The real issue here is not bikes or right turn signals or traffic circulation. The real issue is why so many people are bringing cars to the city. I happen to be at the intersection of Oak and Octavia almost every weekday at 3:45 pm, and I am astonished at the number of people lined up at that hour to get on the freeway. (The situation is worse on Fridays and sunny days. Do people just come to the city when its sunny and they have nothing better do?) Congestion occurs on Oak three or four blocks before the cars even make the right turn to Octavia. Who are all these people who get off work at 3:30 in the afternoon and where exactly do they work? Just how many jobs are there in the western half of San Francisco that people commute to from the East Bay? (Anyone living on the Peninsula would take 19th Ave to 280.) Why isn’t BART a better option for them? Do there need to be more shuttles from BART stations directly to major employers in the western half of the city?

    If San Francisco were truly concerned about the environment and climate change, we would embark on a major campaign to convince people in our suburbs that the best way to come to the city is via transit. Buses would specifically be scheduled to meet each train and BART arrival to give people easy, speedy connections. Then, these buses and the speedy transit times they offer to various City destinations would be widely publicized in suburban media. (I give up on MUNI ever getting the T or the N to offer timely connections for Caltrain riders.) Transfers from BART or Caltrain onto Muni would be free.

    Major employers outside the downtown area (such as UCSF, CPMC, Kaiser) would offer their own express shuttles that met BART and Caltrain and whisked their workers across town. Businesses would be rewarded for providing shuttles that met transit and actively discouraged from providing their employees parking. A transit support tax would be imposed on any business or non-profit that had more than a quarter of its employees arriving at work alone in a private car.

    On the weekends, there would be an express Caltrain/Civic Center BART/Golden Gate park bus that got folks from Caltrain to the Academy of Sciences in 20 minutes. (BART to GG park in 15 minutes.) This bus would be well-publicized to the folks who might actually take it, unlike the failed stealth Culture Bus. (Maybe it would also go to the Presidio/Crissy Field since that seems to be a traffic-inducing weekend destination.) Caltrain and BART would offer weekend family fares so that driving the family van 60 miles wasn’t five times cheaper than taking a family of four on public transit.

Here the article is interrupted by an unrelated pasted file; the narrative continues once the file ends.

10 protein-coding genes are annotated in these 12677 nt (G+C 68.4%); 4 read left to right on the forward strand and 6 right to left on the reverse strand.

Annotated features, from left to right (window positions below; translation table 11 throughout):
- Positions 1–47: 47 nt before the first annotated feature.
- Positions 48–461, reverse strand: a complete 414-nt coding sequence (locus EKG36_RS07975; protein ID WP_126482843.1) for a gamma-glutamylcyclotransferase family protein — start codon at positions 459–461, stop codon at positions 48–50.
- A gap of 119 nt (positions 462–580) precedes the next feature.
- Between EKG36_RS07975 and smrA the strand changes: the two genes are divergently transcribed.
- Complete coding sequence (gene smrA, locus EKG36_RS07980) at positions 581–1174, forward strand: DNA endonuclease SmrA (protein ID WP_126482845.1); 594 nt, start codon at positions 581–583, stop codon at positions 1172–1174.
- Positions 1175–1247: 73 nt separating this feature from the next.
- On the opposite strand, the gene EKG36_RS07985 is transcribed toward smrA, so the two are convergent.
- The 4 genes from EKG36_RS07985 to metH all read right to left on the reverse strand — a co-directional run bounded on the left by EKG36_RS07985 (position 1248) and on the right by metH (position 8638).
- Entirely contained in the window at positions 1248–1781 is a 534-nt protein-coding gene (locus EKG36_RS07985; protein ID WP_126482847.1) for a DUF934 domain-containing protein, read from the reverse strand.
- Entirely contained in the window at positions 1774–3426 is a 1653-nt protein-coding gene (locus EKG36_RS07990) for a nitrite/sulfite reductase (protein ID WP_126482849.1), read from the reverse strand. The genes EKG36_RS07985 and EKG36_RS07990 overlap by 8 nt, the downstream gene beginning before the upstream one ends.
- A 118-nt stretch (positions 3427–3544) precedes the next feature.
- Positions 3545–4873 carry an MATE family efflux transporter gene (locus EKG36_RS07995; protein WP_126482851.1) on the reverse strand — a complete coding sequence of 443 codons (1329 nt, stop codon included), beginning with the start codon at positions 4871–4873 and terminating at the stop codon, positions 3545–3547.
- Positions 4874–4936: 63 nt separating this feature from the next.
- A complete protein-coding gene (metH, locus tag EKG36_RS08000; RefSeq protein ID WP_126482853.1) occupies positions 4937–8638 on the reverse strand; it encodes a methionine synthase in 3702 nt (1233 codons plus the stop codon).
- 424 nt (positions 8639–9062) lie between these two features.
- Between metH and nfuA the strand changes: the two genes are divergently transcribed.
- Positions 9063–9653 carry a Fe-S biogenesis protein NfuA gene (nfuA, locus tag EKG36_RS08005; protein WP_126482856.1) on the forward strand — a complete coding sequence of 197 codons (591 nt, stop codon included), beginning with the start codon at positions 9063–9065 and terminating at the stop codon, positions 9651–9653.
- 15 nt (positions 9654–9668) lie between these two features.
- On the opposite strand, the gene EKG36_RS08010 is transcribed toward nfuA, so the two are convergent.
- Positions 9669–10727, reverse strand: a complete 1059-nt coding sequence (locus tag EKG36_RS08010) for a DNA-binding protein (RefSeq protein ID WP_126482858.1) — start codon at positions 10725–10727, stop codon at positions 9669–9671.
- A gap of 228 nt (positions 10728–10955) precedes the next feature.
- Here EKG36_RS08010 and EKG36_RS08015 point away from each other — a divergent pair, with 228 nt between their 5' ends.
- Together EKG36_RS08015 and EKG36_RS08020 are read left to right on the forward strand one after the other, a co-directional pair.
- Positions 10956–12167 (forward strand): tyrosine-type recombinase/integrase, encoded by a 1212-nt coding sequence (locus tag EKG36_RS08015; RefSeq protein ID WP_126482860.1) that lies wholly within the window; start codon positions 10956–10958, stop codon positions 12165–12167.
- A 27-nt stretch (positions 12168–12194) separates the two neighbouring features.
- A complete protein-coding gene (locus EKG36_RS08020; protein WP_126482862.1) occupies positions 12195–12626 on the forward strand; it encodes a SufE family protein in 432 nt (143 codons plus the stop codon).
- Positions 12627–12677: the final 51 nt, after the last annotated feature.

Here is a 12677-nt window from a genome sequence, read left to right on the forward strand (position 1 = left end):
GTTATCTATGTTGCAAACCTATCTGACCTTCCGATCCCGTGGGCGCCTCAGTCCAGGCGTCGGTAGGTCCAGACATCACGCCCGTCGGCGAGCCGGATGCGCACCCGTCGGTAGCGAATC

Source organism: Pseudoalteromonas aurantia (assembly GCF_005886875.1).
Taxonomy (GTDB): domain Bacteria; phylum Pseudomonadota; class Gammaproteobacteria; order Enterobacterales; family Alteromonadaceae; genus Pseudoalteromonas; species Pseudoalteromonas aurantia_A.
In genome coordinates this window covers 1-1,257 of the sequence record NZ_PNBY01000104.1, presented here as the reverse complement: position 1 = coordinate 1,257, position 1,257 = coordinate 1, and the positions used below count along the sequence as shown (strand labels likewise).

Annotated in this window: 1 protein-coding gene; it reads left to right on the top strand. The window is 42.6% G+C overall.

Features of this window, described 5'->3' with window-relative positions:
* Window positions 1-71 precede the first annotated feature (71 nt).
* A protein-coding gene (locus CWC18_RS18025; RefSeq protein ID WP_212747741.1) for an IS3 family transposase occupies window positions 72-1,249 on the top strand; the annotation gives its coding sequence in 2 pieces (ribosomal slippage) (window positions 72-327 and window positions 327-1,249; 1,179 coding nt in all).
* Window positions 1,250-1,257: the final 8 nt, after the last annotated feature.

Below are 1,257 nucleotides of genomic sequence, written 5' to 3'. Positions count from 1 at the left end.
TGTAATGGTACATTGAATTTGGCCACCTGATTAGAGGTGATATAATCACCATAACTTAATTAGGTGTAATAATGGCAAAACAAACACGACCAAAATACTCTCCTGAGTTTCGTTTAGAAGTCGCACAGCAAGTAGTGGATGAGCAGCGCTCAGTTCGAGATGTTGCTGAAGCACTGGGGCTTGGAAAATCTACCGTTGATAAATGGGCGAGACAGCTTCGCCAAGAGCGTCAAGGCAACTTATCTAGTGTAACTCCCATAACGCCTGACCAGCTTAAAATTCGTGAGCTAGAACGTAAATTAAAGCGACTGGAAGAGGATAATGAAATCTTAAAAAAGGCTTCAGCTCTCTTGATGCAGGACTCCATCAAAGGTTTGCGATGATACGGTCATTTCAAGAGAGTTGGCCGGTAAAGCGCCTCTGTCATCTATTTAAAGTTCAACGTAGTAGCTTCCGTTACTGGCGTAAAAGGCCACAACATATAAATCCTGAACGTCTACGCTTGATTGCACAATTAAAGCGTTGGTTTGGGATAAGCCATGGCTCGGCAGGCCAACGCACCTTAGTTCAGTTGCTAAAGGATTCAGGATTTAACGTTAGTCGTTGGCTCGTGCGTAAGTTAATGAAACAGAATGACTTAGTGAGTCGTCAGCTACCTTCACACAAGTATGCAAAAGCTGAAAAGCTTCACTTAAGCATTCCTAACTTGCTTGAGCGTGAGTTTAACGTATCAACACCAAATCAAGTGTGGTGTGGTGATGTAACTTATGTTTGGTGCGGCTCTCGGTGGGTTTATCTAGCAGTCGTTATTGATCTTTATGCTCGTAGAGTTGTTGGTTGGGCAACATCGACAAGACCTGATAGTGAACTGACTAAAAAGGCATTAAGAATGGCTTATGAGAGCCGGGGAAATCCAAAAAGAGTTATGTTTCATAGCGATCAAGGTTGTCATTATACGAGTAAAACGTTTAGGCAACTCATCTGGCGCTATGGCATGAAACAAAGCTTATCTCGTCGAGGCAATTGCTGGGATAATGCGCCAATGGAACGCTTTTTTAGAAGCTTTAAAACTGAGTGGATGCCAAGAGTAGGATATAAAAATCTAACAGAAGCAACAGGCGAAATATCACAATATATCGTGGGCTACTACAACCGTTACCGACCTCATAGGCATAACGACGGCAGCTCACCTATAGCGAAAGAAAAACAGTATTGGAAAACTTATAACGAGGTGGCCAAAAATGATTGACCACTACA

Either a bikeshare system would be set up so that people could easily grab a bike from BART or Caltrain stations and bike the last couple miles to their destination, or people would be enthusiastically encouraged to bring their bicycles on board transit at all hours of the day. Safe dedicated bikes lanes would be available so that even tentative riders could navigate the city with confidence.

    On Friday and Saturday evenings, the symphony, opera and ballet would operate shuttles that met Caltrain so that their Peninsula attendees could arrive by transit and not clog the area as they all simultaneously tried to park in the performing arts garage. All three organizations (along with the restaurants in the Civic Center area) would offer incentives to their patrons if they arrive by public transit. Many security guards would patrol Civic Center Plaza on these evenings so that East Bay folks felt absolutely safe walking two blocks to the Civic Center Bart.

    Well, one can dream. I think it’ll take a major gas shortage before any of this happens.

  • @mike, forget about bikes. What makes you think allowing right turn from Market onto 101 will relief traffic congestion?

    Base on what I see from Oak to Octavia intersection, it ensures a long line waiting for the right turn clotting the right most lane. Furthermore, like Oak St, the traffic is likely going to spill over to the 2nd lane. Since Market St only has 2 lanes, this mean the entire East bound traffic are going to be clotted. I don’t see how it relief traffic congestion. You’re probably won’t like what you see if it happens.

  • Sean H

    Taomom for Mayor!

  • Jane

    Market street should not become a freeway access ramp. Allowing a right turn across the bike lane would be extremely unsafe. (Ultimately I think the they never should have rebuilt the freeway to Market.)

    We need better transit options out to the western half of the city so folks can get to work in a reasonable amount of time without driving.

  • Alex


    While I didn’t see anything to indicate that the bicycles had the right of way… and personal experience suggests that most bicycles don’t heed stop signs or signals… hell the last time I drove through Hayes Valley some hipster on a fixie kept pulling out in front of cars and skidding to a stop. I digress.

    More enforcement is needed. I fully support additional police or DPT presence, altho I suspect even a camera would be enough to increase compliance.